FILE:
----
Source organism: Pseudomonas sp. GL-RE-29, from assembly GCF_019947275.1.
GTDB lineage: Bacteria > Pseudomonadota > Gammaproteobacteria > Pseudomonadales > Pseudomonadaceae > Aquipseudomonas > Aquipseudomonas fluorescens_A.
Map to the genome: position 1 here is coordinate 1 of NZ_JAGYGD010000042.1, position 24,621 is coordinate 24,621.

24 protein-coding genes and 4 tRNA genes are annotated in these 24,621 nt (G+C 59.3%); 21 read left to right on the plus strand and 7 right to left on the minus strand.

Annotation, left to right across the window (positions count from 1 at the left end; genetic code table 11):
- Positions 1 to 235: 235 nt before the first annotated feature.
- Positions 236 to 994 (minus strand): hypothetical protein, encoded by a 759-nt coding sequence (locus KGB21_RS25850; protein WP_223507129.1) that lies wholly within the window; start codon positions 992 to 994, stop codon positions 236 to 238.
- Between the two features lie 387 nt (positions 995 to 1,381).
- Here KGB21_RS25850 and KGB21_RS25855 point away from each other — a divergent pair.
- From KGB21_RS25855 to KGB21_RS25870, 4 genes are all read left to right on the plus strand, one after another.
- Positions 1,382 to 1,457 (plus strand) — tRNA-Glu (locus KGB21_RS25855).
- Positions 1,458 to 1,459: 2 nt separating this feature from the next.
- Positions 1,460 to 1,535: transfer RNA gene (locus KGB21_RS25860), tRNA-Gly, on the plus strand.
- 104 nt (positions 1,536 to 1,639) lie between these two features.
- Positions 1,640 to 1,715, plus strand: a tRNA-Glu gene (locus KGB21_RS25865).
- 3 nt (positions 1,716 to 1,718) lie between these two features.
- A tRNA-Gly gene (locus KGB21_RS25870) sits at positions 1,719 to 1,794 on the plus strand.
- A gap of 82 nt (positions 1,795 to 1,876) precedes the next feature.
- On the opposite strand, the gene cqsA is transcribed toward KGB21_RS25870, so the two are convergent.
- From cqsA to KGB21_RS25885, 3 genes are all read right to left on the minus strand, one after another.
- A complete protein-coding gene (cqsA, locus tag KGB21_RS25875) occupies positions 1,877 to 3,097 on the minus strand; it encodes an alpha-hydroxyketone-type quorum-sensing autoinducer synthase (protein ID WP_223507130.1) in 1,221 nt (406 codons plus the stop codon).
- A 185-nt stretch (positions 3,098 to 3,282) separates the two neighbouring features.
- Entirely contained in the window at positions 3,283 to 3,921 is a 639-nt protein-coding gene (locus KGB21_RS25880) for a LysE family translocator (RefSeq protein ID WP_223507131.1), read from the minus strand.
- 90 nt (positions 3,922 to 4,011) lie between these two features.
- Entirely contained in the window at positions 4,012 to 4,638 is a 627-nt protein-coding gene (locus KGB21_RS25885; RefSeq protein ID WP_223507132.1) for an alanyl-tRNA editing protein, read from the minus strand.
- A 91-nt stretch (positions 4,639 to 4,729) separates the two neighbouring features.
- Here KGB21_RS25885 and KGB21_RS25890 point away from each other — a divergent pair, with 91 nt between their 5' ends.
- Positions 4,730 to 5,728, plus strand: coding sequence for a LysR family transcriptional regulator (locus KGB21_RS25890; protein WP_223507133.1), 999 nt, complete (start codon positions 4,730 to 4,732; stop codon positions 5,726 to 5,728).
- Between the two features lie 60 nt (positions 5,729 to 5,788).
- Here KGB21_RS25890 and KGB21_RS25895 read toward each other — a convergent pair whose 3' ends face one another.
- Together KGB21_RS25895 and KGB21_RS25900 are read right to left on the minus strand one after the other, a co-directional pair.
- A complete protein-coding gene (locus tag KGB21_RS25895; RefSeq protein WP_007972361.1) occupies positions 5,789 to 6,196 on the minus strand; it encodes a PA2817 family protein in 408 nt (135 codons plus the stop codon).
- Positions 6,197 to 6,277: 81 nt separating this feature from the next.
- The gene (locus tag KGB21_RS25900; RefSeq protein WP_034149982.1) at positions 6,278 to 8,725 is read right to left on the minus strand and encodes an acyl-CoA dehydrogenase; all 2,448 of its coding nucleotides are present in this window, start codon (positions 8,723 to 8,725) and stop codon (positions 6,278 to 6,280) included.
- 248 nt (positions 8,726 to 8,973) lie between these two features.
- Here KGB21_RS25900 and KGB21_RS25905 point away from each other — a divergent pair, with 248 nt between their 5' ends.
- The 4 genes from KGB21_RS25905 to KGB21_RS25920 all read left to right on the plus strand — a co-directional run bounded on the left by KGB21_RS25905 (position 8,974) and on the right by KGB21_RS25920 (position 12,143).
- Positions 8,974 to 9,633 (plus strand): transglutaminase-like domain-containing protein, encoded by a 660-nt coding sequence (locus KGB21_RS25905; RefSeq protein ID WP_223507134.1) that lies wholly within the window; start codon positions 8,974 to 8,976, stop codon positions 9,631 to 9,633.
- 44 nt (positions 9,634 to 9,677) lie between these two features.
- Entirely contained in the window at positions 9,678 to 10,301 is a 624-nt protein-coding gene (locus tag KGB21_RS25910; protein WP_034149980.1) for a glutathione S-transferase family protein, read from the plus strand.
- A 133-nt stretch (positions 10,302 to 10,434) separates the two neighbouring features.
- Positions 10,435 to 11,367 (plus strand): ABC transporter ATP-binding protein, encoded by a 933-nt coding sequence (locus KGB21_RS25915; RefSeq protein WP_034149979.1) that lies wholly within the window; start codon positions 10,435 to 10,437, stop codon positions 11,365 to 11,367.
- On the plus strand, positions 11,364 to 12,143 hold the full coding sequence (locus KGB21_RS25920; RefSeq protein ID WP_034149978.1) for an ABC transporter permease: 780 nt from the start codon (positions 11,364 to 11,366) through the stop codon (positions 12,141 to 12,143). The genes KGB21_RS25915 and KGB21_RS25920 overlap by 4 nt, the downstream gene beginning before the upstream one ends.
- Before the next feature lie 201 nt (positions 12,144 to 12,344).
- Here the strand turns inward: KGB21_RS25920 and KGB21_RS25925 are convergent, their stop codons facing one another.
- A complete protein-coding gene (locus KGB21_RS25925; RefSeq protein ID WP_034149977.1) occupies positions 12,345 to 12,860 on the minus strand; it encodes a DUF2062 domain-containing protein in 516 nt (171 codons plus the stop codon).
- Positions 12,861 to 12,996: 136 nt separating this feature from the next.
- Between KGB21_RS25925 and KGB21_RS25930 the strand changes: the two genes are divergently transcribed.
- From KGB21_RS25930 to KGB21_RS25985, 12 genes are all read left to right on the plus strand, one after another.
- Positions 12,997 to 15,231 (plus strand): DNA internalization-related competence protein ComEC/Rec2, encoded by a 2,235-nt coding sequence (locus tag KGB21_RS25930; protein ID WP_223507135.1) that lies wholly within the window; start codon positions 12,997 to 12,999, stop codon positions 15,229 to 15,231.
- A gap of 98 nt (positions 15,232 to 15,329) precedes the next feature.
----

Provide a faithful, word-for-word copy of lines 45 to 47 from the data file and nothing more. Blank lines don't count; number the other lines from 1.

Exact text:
- Here the strand turns inward: KGB21_RS25920 and KGB21_RS25925 are convergent, their stop codons facing one another.
- A complete protein-coding gene (locus KGB21_RS25925; RefSeq protein ID WP_034149977.1) occupies positions 12,345 to 12,860 on the minus strand; it encodes a DUF2062 domain-containing protein in 516 nt (171 codons plus the stop codon).
- Positions 12,861 to 12,996: 136 nt separating this feature from the next.